One morning recently, I grew interested while listening to Mike & Mike in the Morning,
an early morning sports talk show favored by my husband. On the show, one of the Mikes
interviewed a prominent baseball pitcher, an avid reader and fan of fine literature, who
spends off-season reading fine books. He had just finished "Of Mice and Men," and
recommended the work. His recommendation was seconded by the same Mike, who
described being so affected by his reading of the book years ago that he cried at the end,
and was still moved by thoughts of it that day. I was embarrassed to realize that I, an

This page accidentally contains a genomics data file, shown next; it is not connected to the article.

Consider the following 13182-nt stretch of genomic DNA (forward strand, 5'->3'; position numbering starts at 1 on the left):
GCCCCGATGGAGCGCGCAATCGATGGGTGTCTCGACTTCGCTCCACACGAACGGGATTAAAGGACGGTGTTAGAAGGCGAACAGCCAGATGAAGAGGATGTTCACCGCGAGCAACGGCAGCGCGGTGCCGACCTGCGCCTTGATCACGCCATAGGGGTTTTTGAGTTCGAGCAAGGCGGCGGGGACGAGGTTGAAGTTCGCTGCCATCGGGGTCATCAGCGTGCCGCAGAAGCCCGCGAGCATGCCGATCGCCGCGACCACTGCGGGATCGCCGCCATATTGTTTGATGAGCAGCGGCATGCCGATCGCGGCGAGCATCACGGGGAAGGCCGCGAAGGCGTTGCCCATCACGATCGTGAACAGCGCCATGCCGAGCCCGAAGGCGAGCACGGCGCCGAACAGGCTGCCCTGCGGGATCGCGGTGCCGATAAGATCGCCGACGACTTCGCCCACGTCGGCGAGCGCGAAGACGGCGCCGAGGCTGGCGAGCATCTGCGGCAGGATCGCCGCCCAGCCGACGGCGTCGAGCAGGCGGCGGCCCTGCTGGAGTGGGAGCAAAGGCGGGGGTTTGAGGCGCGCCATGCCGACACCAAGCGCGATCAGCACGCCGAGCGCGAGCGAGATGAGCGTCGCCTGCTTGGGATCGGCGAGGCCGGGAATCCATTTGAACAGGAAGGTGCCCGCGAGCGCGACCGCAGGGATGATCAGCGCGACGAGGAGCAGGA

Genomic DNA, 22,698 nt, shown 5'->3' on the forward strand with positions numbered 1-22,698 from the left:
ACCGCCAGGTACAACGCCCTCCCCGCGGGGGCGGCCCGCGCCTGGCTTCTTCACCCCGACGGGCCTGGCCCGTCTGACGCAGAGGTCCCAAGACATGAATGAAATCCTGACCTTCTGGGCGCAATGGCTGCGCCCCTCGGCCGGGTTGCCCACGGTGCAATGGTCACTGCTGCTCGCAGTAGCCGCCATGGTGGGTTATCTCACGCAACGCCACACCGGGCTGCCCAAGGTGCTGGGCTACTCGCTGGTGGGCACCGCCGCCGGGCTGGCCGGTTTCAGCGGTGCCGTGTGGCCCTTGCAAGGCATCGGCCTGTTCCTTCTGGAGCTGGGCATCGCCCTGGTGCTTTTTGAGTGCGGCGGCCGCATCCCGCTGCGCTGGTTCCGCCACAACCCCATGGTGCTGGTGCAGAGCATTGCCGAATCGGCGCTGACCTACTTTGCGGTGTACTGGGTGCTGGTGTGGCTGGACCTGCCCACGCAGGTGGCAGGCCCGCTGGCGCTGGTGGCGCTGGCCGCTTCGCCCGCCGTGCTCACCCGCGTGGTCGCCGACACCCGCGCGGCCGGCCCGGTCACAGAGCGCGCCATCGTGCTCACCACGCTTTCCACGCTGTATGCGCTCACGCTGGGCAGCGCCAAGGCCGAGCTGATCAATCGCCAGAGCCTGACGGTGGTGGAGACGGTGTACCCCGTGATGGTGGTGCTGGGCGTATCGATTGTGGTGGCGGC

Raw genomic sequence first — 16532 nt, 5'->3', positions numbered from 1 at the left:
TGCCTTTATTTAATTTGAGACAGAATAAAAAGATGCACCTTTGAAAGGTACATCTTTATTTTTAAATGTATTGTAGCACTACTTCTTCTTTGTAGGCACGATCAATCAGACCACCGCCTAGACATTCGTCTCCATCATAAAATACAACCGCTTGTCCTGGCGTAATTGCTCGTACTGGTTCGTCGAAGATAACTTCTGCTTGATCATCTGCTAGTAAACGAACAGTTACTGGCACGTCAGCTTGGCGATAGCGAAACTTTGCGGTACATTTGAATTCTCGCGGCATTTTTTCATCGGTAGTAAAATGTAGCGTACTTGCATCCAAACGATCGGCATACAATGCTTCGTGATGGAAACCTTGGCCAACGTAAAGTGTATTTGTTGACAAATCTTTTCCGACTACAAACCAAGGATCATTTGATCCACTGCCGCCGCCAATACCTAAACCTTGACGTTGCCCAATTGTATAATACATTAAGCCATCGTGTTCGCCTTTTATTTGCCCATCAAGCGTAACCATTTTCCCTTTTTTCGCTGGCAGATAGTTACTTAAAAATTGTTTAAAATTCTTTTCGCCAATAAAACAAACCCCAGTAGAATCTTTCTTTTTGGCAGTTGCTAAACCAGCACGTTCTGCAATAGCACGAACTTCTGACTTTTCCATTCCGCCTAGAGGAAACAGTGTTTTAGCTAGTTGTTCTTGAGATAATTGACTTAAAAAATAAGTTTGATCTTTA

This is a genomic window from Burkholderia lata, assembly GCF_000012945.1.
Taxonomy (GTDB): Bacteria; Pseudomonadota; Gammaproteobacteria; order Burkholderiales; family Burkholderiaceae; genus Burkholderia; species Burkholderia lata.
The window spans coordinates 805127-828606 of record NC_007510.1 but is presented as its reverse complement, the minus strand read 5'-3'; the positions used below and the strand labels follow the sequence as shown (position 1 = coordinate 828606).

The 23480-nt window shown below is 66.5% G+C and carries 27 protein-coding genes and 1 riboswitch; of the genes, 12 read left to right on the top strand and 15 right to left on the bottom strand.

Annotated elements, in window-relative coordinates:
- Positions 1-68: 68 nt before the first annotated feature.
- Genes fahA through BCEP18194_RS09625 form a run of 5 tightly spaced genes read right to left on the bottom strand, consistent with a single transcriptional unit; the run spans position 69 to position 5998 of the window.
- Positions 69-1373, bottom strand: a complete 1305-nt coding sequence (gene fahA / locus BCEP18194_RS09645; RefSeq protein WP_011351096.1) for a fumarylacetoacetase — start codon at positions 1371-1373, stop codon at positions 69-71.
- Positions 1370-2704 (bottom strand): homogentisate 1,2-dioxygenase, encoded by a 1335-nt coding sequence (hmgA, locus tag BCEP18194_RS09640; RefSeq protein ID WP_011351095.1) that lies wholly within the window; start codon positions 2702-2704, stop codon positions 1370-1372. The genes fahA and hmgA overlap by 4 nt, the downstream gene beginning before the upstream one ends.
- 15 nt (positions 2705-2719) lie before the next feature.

English literature major in college, had never read a book that these sports guys were
discussing so sensitively on T.V, and determined to even that score. The book had been
checked out of the library, so I ordered it from Amazon.
I'd read several of Steinbeck's works previously, so I was familiar a bit with the soft touch, and the
caring-ness in his storytelling, so I enjoyed the book. I thought I was prepared for the
ending, but, in fact, the resolution chosen by the author was not one that my imagination
had suggested in advance. It more than moved me; it blew me away.